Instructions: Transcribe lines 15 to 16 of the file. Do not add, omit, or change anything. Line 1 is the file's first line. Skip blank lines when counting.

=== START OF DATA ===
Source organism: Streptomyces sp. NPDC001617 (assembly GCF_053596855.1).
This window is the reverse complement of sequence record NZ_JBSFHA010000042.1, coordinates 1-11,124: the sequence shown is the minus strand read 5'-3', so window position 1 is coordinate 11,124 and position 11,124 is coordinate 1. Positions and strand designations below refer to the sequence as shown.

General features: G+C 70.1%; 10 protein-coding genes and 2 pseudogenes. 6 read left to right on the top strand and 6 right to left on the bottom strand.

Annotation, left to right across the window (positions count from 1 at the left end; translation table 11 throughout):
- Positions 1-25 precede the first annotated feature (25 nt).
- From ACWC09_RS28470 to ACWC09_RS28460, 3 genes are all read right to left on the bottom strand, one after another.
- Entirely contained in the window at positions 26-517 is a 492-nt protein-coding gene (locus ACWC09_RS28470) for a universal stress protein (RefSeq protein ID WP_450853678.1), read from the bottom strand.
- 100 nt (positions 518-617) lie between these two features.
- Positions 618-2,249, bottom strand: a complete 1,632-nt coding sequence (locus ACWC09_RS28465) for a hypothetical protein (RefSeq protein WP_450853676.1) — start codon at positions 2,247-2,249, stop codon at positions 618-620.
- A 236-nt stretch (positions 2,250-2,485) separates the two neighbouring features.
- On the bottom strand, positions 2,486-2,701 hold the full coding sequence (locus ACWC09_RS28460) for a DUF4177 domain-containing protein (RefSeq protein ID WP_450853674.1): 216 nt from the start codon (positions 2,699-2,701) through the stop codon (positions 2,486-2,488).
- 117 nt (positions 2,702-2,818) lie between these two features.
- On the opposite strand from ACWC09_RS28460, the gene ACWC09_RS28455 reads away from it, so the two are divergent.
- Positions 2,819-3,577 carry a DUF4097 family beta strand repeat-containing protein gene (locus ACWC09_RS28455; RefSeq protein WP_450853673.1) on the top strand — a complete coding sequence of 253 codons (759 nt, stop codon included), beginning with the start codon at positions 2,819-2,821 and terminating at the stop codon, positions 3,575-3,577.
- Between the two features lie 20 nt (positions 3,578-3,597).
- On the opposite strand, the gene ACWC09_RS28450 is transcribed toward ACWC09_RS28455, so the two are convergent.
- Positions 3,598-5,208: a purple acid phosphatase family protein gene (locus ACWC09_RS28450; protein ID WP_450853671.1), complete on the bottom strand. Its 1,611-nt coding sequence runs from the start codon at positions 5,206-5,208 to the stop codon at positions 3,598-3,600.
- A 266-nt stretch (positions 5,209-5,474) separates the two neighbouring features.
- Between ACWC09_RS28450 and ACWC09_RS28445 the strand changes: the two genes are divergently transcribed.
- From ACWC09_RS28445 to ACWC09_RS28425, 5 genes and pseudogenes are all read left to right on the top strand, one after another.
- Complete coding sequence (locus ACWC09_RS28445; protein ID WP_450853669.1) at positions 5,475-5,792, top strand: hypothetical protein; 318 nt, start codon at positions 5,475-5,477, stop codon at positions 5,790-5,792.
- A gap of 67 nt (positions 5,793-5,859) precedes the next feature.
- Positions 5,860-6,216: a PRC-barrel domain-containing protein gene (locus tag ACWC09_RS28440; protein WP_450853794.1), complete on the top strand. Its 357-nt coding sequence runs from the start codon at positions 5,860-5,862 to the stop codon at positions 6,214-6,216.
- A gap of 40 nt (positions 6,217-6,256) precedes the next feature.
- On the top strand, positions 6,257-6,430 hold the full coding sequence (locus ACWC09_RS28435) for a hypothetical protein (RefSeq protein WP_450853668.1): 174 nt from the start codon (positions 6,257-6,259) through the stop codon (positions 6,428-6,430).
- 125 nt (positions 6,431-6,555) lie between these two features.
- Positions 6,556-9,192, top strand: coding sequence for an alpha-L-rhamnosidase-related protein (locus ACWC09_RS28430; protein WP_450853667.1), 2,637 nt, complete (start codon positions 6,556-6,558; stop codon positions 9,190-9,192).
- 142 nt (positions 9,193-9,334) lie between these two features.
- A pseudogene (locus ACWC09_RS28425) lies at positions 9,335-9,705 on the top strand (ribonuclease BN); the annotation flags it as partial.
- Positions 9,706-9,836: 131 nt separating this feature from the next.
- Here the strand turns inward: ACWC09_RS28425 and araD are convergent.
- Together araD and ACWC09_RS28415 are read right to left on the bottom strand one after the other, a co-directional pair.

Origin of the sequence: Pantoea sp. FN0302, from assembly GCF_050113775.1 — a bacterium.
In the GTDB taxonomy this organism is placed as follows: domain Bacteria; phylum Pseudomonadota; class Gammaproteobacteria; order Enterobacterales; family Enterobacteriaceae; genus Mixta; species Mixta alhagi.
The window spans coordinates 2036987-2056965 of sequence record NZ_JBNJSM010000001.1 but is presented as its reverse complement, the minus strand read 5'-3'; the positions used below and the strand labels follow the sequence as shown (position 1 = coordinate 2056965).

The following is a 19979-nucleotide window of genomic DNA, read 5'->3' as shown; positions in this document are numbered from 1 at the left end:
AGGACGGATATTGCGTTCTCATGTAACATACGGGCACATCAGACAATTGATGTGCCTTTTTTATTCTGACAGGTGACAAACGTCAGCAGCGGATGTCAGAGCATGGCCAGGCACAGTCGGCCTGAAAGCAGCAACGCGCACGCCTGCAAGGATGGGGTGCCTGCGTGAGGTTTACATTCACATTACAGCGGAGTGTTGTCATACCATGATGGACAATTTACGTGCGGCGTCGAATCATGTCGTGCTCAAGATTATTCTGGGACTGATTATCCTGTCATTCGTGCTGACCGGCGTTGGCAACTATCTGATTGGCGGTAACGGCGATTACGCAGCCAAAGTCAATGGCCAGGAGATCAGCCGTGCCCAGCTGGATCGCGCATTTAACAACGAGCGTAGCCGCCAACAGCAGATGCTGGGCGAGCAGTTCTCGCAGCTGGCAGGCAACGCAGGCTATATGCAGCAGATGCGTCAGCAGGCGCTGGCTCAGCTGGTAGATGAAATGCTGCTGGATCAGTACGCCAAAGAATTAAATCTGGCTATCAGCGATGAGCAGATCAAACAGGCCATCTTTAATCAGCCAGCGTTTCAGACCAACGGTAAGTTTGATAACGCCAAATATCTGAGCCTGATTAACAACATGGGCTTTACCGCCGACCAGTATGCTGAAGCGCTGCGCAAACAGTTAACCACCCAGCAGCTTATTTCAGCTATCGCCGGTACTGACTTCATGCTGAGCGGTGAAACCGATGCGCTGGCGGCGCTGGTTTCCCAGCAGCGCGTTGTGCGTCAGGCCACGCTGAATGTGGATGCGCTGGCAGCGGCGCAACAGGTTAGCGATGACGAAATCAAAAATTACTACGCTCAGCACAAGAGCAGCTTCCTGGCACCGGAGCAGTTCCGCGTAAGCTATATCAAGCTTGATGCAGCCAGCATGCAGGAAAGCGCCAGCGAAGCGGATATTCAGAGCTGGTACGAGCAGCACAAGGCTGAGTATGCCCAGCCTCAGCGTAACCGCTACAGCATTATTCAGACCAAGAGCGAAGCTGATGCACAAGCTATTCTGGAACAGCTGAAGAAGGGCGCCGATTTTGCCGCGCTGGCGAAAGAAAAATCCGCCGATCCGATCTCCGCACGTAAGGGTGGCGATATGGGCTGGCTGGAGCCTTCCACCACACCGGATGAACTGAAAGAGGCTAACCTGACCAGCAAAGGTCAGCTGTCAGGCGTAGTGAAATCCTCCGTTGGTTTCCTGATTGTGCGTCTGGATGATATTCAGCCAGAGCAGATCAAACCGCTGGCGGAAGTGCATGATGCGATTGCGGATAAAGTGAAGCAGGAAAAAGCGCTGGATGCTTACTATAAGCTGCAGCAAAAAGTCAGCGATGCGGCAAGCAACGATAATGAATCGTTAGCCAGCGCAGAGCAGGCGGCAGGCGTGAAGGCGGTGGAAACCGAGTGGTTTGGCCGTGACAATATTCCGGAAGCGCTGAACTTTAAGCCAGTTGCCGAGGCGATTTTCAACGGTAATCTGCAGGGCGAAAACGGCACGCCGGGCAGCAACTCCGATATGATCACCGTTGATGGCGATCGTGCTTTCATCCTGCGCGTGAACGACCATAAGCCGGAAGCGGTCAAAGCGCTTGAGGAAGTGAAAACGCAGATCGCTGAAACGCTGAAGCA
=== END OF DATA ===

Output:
- Between the two features lie 20 nt (positions 3,578-3,597).
- On the opposite strand, the gene ACWC09_RS28450 is transcribed toward ACWC09_RS28455, so the two are convergent.